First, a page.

Music More Abstract Than Metaphor explores a number of issues surrounding speakers, audiences, the ear and the music of a writer's speech. It also deals with the relation of a writer's voice to his written, and thus graphically delimited, performances. Specifically it seeks to locate tone, traditionally understood as mere style or manner of expression, inside a much broader category of linguistic and textual hermeneutics. Starting with a history of tone and a genealogy of its original relation to harmonic theory, Music More Abstract Than Metaphor locates tone as the fundament of any viable poetics. Later, taking its cue from post-Romantic music, the whole-tone scale and nineteenth-century theories of acoustics, this dissertation attempts to apply a more evolved definition of its subject to the centrality of dictation in the late manner of Henry James and, finally, the experimental works of American poet James Merrill.Langdon Hammer locates tone as aan interpretative construction of some putative interiority on the basis of gestures and signsa (Hammer 76). Hammer echoes F. R. Leavisa#39; remark in his essay aSociology and Literaturea (1962) that a inwardness is partially expressed ... of a text, are essential means towards understanding a variety of texts and how language performs in them.3 Tone is a slippery term.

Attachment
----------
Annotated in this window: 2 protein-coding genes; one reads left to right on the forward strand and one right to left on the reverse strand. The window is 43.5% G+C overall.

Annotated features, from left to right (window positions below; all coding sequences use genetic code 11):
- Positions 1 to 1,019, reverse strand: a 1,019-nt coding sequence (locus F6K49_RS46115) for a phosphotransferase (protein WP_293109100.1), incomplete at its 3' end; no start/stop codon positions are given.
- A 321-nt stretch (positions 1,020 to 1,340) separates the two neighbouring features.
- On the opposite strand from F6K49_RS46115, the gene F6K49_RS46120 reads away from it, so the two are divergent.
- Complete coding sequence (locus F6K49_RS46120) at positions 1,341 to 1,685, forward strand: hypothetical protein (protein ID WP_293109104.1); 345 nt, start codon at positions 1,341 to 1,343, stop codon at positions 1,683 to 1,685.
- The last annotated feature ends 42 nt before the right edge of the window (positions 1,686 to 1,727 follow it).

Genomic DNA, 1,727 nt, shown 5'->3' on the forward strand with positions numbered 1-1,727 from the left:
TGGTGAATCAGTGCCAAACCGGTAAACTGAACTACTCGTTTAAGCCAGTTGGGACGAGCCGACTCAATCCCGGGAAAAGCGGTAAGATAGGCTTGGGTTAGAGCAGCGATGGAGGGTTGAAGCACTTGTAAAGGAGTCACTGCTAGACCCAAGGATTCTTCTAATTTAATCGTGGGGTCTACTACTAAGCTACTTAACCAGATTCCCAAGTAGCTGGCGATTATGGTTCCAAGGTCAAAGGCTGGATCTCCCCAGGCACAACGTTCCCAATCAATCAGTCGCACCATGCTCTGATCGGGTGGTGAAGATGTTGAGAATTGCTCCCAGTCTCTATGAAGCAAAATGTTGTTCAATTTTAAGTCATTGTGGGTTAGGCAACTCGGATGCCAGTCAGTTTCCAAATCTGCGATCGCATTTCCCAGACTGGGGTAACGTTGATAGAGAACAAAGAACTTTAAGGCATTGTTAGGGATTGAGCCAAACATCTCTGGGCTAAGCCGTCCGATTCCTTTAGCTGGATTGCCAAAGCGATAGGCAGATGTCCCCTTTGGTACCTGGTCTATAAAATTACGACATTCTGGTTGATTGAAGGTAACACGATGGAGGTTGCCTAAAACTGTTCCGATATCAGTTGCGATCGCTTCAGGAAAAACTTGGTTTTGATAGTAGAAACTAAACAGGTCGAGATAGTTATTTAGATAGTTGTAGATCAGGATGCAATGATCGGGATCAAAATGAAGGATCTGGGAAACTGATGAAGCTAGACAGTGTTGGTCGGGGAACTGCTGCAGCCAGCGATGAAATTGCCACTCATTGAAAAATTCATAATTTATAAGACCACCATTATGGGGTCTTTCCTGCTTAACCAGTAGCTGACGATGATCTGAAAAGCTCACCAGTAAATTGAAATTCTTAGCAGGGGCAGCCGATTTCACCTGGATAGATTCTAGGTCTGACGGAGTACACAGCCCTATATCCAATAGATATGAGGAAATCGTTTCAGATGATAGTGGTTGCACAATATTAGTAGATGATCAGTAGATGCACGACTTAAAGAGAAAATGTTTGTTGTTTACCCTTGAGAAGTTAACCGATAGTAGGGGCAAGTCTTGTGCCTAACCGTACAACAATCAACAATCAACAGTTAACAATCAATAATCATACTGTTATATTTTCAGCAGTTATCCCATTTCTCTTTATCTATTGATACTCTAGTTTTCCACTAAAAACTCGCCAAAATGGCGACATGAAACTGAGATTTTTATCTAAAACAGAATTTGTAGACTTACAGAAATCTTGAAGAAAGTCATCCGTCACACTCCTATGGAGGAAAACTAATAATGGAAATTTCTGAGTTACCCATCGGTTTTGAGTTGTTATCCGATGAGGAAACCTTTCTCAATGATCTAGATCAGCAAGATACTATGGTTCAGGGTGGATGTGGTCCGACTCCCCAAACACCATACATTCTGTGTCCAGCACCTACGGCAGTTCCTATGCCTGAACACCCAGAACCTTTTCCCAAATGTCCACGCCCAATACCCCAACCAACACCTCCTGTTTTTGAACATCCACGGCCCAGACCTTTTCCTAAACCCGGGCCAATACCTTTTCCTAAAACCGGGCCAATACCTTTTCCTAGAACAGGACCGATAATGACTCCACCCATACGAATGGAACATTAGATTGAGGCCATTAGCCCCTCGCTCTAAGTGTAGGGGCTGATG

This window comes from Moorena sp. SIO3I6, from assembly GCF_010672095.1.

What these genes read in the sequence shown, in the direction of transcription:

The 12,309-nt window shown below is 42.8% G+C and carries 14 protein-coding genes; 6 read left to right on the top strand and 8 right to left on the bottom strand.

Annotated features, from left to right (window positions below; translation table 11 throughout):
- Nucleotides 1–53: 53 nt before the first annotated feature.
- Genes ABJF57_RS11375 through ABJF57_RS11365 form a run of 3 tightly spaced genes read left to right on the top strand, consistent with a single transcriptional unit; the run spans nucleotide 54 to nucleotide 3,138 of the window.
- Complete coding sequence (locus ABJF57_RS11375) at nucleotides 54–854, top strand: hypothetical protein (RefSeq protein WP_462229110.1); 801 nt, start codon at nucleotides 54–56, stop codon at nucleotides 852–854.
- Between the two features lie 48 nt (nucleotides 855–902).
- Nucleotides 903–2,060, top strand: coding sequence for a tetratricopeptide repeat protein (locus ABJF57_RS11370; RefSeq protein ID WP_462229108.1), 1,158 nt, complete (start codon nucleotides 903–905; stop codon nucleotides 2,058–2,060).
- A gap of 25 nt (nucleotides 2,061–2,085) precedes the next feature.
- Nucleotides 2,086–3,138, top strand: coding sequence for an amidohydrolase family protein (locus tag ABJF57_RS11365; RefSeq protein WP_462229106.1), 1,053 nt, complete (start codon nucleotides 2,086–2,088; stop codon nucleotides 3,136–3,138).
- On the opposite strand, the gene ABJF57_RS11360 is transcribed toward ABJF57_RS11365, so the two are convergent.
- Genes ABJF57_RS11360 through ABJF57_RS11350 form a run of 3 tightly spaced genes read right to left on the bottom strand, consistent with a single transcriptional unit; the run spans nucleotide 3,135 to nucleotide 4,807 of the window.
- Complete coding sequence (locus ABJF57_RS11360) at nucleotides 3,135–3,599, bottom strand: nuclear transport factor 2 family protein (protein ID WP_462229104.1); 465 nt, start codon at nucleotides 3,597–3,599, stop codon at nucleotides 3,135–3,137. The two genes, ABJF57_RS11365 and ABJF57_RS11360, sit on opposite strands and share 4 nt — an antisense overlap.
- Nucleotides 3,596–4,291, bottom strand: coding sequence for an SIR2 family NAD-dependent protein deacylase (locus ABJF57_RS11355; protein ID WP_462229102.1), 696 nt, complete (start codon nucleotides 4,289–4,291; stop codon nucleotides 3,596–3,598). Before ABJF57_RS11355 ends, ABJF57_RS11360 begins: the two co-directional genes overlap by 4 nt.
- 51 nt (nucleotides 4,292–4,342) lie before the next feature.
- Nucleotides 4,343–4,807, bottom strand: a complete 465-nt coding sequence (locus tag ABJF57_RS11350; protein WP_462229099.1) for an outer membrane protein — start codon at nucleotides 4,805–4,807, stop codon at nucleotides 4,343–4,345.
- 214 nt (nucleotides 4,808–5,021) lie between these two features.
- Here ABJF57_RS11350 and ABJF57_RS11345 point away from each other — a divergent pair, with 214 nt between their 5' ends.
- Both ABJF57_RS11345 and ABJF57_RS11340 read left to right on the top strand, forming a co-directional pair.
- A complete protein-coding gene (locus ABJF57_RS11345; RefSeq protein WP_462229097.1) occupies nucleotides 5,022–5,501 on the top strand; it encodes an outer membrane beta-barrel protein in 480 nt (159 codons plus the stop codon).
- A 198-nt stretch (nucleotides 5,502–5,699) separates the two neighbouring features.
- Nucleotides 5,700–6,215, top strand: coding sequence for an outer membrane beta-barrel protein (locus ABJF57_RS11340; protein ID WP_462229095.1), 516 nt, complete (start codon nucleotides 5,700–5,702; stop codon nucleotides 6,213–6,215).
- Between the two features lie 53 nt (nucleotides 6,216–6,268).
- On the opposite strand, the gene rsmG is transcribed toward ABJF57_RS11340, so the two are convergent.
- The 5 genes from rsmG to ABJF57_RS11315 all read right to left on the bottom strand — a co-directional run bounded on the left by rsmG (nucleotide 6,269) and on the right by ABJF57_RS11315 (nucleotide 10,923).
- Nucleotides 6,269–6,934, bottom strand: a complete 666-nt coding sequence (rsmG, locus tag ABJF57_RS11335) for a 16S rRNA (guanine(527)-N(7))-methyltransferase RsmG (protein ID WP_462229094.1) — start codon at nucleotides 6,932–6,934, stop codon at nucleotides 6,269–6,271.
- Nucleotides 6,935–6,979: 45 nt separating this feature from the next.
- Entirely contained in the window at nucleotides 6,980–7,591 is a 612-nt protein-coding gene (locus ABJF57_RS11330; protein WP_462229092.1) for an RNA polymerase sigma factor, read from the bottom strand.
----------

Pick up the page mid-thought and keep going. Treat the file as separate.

|Title||:||"Music More Abstract Than Metaphor": Locating a Poetics of Tone in Henry James and James Merrill|
|Publisher||:||ProQuest - 2006|